Tax Cuts and Jobs Act:Taking the exempt out of tax-exempt status
What Tax Cut?
In an ironic twist to the just-enacted“Tax Cuts and Jobs Act,”many tax-exempt organizations will be subject to a substantial new tax limiting their ability to recruit, compensate and retain leadership talent.While penalizing employers for providing certain levels of otherwise reasonable compensation is not a new concept for publicly-traded companies, it is unprecedented in tax-exempt organizations. Below, we review the public-company experience and then consider the Act’s impact on tax-exempt organizations.
For many years, publicly-traded companies have been limited in their ability to deduct certain types of compensation for their chief executive officer and the four other most highly compensated executives.1Section162(m) of the Internal Revenue Code(IRC)states:
In the case of any publicly held corporation, no deduction shall be allowed under this chapter for applicable employee remuneration with respect to any covered employee to the extent that the amount of such remuneration for the taxable year with respect to such employee exceeds $1,000,000.
By denying the tax deduction, the employer is penalized to the tune of the excess compensation multiplied by the corporation’s tax rate. The Act reduces corporate tax rates from 35% to 21%, making the 162(m) penalty 21% of compensation in excess of $1 million.
Impact of the Act
The compensation practices of tax-exempt organizations have come under increasing scrutiny from the government as well as the public. There is a growing perception that executives of tax-exempt organizations are failing to embrace their organization’s stated purpose, are over-paid and should have their compensation and benefits limited beyond the current reasonable compensation tests and intermediate sanctions. Numerous methods have been suggested,including limiting executive compensation to that of the president of the United States or the applicable state governor.
The Act takes a different approach, imposing a 162(m)-type penalty on the tax-exempt employer.Since tax-exempt employers don’t use tax deductions, new IRC section 4960 imposes an excise tax on compensation in excess of$1 million.2The excise tax rate is the corporate tax rate then in effect, which under the Act is 21%. The tax-exempt employer pays the tax.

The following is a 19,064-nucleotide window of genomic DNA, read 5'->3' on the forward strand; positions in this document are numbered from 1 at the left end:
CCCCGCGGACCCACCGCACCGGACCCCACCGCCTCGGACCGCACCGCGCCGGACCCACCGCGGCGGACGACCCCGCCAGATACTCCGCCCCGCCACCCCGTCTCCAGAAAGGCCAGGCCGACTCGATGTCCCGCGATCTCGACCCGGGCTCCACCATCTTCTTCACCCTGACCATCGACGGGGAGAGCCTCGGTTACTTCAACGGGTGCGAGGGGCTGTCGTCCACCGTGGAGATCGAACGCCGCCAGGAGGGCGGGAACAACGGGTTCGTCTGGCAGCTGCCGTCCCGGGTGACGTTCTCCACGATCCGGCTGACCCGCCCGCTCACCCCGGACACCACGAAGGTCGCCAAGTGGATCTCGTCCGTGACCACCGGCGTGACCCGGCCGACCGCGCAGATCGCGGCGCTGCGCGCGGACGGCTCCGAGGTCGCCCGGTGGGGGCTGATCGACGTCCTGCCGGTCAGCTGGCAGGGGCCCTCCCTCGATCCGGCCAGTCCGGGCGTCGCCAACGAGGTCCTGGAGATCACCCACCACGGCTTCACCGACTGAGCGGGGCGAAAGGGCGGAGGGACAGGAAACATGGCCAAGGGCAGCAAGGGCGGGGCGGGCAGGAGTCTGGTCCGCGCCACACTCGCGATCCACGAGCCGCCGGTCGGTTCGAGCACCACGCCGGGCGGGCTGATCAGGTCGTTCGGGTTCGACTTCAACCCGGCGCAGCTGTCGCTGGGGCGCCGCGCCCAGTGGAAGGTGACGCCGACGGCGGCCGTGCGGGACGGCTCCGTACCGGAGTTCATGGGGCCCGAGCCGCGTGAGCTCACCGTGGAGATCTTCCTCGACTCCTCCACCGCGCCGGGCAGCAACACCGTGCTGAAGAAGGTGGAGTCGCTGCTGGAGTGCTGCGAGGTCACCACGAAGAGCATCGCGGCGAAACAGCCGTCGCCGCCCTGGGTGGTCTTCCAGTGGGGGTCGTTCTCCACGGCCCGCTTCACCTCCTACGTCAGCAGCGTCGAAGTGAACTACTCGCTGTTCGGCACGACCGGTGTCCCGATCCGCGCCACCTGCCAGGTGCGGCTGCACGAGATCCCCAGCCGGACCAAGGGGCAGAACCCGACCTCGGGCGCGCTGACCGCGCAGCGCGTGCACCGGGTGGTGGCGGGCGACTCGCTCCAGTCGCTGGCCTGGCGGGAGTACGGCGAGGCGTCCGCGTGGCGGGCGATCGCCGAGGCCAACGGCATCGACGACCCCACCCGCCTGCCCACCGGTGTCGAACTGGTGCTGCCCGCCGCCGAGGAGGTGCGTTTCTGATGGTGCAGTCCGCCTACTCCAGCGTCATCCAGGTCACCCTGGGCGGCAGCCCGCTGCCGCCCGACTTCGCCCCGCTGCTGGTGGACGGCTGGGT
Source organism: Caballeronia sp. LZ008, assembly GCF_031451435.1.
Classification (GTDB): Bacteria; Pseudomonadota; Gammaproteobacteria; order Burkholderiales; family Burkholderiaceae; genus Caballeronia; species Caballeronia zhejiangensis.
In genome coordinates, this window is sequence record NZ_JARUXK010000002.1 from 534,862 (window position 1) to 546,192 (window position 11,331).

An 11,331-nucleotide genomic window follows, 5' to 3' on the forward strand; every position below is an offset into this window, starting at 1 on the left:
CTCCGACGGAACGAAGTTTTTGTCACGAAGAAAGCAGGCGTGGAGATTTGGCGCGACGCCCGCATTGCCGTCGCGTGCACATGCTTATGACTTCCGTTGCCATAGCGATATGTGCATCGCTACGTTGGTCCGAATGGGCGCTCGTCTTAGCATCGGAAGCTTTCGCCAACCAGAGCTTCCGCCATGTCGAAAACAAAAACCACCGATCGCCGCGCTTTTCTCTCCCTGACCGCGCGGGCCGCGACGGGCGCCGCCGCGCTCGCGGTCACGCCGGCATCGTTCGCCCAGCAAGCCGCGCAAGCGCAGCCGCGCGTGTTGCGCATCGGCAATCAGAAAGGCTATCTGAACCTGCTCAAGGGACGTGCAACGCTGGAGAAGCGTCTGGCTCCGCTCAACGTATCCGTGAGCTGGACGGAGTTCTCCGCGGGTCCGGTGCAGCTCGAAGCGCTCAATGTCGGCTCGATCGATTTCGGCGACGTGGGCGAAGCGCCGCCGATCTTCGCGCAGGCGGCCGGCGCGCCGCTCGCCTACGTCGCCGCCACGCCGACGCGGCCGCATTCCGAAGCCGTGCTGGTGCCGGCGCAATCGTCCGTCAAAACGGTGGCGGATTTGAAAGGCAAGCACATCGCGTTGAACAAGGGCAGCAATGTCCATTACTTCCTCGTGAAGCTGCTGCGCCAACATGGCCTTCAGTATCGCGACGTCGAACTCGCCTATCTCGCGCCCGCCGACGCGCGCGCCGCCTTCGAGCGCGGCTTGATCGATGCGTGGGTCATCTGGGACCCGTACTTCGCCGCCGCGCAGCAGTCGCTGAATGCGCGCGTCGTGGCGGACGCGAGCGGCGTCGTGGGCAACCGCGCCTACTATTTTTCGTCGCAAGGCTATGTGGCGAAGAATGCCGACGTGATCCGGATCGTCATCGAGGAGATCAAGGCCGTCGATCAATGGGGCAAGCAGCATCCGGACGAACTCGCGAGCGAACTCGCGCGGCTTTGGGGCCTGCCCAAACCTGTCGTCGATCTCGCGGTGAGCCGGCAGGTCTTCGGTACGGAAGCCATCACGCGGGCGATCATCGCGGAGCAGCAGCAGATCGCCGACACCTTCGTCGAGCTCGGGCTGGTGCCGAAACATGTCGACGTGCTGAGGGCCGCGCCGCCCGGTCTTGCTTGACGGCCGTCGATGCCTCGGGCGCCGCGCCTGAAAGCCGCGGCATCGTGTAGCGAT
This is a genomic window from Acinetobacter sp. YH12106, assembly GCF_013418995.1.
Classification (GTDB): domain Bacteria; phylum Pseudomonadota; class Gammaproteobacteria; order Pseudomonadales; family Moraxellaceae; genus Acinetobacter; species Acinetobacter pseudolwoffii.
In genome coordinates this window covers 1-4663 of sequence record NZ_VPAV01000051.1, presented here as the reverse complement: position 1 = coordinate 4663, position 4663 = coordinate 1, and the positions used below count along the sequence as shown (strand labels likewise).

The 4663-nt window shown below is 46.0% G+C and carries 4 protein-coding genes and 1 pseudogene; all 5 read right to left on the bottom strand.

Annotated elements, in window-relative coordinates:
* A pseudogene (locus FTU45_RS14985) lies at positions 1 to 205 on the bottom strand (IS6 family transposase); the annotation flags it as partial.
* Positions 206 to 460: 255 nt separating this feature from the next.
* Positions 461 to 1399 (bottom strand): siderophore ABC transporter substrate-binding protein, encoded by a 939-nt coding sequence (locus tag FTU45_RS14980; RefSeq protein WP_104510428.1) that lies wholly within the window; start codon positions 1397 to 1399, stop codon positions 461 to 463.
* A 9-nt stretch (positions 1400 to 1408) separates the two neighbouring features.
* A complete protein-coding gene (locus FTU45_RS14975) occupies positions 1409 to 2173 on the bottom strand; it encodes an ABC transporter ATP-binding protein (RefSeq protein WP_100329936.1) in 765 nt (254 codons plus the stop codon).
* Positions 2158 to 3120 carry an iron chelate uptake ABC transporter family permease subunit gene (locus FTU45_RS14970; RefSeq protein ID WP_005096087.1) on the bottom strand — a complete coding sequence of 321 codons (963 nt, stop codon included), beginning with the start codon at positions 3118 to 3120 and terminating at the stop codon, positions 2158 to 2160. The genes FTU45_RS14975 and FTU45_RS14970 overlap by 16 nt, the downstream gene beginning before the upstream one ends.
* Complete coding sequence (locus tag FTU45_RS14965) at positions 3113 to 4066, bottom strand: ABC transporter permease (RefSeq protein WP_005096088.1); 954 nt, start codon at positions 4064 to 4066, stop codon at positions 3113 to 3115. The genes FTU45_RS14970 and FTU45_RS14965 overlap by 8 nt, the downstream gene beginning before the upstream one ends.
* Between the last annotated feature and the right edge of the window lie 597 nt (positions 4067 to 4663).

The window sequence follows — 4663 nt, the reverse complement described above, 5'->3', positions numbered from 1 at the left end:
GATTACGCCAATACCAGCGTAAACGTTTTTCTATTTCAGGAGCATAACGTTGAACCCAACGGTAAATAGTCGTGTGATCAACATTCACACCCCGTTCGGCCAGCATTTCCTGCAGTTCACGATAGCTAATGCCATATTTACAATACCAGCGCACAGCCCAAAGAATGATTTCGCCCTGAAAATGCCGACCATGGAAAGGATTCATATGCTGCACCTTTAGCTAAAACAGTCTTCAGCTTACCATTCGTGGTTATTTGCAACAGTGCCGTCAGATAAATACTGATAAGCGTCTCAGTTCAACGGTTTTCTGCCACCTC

There is hereby imposed a tax equal to the product of the [corporate tax rate] and . . . so much of the remuneration paid. . .by an applicable tax-exempt organization for the taxable year with respect to employment of any covered employee in excess of $1,000,000. . .The employer shall be liable for the tax imposed…
The 4960 excise tax applies to the tax-exempt organization’s five highest compensated employees(or former employees) for the year, plus anyone who was in the five-highest group for any preceding year (2017 or later).
Even though a covered employee’s aggregate annual salary and incentive payments may be less than $1million, any deferred compensation arrangement increases the likelihood of incurring the 4960 tax. This is because “remuneration” includes deferred compensation,not as it accrues each year, but in a lump sum in the year it vests (i.e., is no longer subject to a “substantial risk of forfeiture”). Under many plans, deferred compensation accrues over 10 or more years so the vesting amounts can represent many multiples of current salary and bonus. Nevertheless, the full amount of vesting deferred compensation is added to current compensation, significantly increasing the risks that the total for the year will exceed$1 million, resulting in the 21% excise taxon the excess.
The Act will affect a large number of tax-exempt organizations-especially in healthcare, higher education, and trade and professional associations. Failure to adapt to the new 4960 requirements will cause a tax-exempt organization to lose capital that would otherwise support its mission.
Tax-exempt employers should contact the authors or seek the advice of qualified counsel regarding the options available for addressing the excise taxes.